Wednesday, October 15, 2014

Putting the Ebola crisis in perspective

The Ebola virus (courtesy of the Huffington Post).
Good morning, friends. I don't have much time to post this morning as I've got a lot of life stuff demanding attention, but this column by Frank Bruni at the NY Times caught my eye. Bruni succeeds in putting the Ebola crisis in perspective:

We Americans do panic really well.

We could use a few pointers on prudence.

Do me a favor. Turn away from the ceaseless media coverage of Ebola in Texas — the interviews with the Dallas nurse’s neighbors, the hand-wringing over her pooch, the instructions on protective medical gear — and answer this: Have you had your flu shot? Are you planning on one?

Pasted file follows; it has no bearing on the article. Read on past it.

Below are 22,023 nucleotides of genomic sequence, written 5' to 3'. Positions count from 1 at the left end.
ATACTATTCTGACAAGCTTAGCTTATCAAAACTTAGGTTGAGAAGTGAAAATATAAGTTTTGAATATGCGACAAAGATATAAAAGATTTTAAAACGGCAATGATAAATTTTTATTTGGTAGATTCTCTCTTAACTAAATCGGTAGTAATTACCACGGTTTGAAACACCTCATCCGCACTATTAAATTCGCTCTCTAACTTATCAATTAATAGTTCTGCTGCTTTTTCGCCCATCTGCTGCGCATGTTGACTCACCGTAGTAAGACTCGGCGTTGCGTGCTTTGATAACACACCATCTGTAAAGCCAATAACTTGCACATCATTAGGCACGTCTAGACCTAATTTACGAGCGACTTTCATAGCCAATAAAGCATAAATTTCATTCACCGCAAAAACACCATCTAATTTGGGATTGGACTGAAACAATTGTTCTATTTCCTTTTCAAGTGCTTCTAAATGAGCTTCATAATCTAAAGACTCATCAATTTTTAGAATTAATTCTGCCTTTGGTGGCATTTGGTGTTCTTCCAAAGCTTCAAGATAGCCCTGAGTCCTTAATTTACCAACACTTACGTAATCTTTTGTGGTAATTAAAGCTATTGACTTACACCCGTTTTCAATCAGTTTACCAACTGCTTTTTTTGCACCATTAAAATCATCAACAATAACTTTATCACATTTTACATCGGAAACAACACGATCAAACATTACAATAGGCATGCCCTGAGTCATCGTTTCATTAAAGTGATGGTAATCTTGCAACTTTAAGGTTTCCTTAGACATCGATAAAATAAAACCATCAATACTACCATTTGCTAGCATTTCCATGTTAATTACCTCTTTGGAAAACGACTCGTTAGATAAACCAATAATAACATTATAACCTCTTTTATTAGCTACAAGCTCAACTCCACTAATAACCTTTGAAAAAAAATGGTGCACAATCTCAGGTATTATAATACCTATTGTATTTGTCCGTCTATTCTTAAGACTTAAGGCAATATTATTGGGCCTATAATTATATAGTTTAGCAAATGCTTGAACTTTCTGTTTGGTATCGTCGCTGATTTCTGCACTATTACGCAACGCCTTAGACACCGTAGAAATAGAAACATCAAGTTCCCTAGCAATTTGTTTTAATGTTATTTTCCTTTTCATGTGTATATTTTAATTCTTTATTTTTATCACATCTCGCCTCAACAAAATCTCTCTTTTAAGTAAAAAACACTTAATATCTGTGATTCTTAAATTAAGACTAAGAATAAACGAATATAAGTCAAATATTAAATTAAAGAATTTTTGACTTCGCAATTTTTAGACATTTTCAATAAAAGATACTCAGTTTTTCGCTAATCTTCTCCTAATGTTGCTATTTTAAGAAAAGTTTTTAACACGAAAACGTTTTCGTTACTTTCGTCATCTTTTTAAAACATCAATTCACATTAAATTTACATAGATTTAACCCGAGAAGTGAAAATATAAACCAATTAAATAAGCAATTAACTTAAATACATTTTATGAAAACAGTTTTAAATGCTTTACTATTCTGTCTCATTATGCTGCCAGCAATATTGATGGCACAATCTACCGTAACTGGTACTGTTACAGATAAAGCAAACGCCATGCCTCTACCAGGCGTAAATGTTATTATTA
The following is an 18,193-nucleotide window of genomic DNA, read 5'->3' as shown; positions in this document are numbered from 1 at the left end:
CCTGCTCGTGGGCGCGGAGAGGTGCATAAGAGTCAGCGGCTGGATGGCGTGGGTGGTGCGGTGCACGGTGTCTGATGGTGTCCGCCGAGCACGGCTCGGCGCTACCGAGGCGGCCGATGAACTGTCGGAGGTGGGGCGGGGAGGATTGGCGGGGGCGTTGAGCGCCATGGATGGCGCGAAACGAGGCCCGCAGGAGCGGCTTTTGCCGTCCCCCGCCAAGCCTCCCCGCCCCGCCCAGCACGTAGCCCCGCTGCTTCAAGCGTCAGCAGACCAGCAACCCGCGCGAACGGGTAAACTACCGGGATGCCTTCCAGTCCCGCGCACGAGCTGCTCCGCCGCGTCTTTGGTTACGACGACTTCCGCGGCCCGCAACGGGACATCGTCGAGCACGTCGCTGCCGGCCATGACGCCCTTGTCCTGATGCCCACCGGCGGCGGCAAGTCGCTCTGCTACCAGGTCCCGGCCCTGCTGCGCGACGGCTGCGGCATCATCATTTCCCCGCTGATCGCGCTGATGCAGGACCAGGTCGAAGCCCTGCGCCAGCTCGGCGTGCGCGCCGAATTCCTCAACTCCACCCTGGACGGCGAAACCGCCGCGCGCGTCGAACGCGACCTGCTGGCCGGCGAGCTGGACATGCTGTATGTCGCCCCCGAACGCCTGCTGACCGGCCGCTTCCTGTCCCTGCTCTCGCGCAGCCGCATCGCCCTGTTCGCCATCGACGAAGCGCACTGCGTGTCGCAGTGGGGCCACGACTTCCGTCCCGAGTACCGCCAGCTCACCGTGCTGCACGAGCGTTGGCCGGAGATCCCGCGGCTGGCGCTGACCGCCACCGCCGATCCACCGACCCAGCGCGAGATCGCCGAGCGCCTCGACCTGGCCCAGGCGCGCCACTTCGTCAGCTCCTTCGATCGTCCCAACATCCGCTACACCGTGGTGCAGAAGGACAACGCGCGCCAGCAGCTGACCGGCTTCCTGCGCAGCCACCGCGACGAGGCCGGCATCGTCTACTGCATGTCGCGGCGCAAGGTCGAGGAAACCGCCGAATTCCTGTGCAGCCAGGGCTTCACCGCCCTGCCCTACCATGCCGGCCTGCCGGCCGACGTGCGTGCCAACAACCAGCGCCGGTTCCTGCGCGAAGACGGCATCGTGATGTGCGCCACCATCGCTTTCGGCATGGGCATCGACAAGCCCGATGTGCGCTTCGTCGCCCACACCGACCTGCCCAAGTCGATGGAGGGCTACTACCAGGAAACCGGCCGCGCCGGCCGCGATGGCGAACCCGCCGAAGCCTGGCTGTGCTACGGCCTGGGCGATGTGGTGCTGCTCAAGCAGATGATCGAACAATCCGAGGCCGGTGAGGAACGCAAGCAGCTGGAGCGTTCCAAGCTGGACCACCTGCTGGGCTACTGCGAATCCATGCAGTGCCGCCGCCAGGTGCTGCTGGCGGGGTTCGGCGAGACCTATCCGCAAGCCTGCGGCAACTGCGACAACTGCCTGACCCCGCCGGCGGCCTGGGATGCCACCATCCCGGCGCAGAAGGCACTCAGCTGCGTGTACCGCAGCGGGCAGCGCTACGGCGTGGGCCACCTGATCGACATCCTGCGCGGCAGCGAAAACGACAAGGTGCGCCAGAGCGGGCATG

During the 2013-2014 flu season, according to the Centers for Disease Control and Prevention, only 46 percent of Americans received vaccinations against influenza, even though it kills about 3,000 people in this country in a good year, nearly 50,000 in a bad one.

These are deaths by a familiar assassin. Many of them could have been prevented. So why aren’t we in a lather over that? Why fixate on remote threats that we feel we can’t control when there are immediate ones that we simply don’t bother to?

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